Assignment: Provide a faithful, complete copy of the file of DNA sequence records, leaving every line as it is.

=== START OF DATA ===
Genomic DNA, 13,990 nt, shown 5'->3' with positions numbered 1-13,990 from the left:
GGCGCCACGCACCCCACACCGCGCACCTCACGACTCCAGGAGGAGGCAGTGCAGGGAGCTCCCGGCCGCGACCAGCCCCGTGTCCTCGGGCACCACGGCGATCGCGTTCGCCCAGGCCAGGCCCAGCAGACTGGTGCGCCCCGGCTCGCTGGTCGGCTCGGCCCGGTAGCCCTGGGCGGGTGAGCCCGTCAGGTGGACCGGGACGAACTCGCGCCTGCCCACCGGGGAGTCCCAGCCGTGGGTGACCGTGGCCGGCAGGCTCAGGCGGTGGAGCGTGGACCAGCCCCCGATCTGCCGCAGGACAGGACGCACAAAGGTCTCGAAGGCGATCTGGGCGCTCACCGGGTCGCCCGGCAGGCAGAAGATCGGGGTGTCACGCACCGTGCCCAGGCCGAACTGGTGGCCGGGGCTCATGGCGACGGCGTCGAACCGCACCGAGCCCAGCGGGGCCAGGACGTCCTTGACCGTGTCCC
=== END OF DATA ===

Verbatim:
Genomic DNA, 13,990 nt, shown 5'->3' with positions numbered 1-13,990 from the left:
GGCGCCACGCACCCCACACCGCGCACCTCACGACTCCAGGAGGAGGCAGTGCAGGGAGCTCCCGGCCGCGACCAGCCCCGTGTCCTCGGGCACCACGGCGATCGCGTTCGCCCAGGCCAGGCCCAGCAGACTGGTGCGCCCCGGCTCGCTGGTCGGCTCGGCCCGGTAGCCCTGGGCGGGTGAGCCCGTCAGGTGGACCGGGACGAACTCGCGCCTGCCCACCGGGGAGTCCCAGCCGTGGGTGACCGTGGCCGGCAGGCTCAGGCGGTGGAGCGTGGACCAGCCCCCGATCTGCCGCAGGACAGGACGCACAAAGGTCTCGAAGGCGATCTGGGCGCTCACCGGGTCGCCCGGCAGGCAGAAGATCGGGGTGTCACGCACCGTGCCCAGGCCGAACTGGTGGCCGGGGCTCATGGCGACGGCGTCGAACCGCACCGAGCCCAGCGGGGCCAGGACGTCCTTGACCGTGTCCC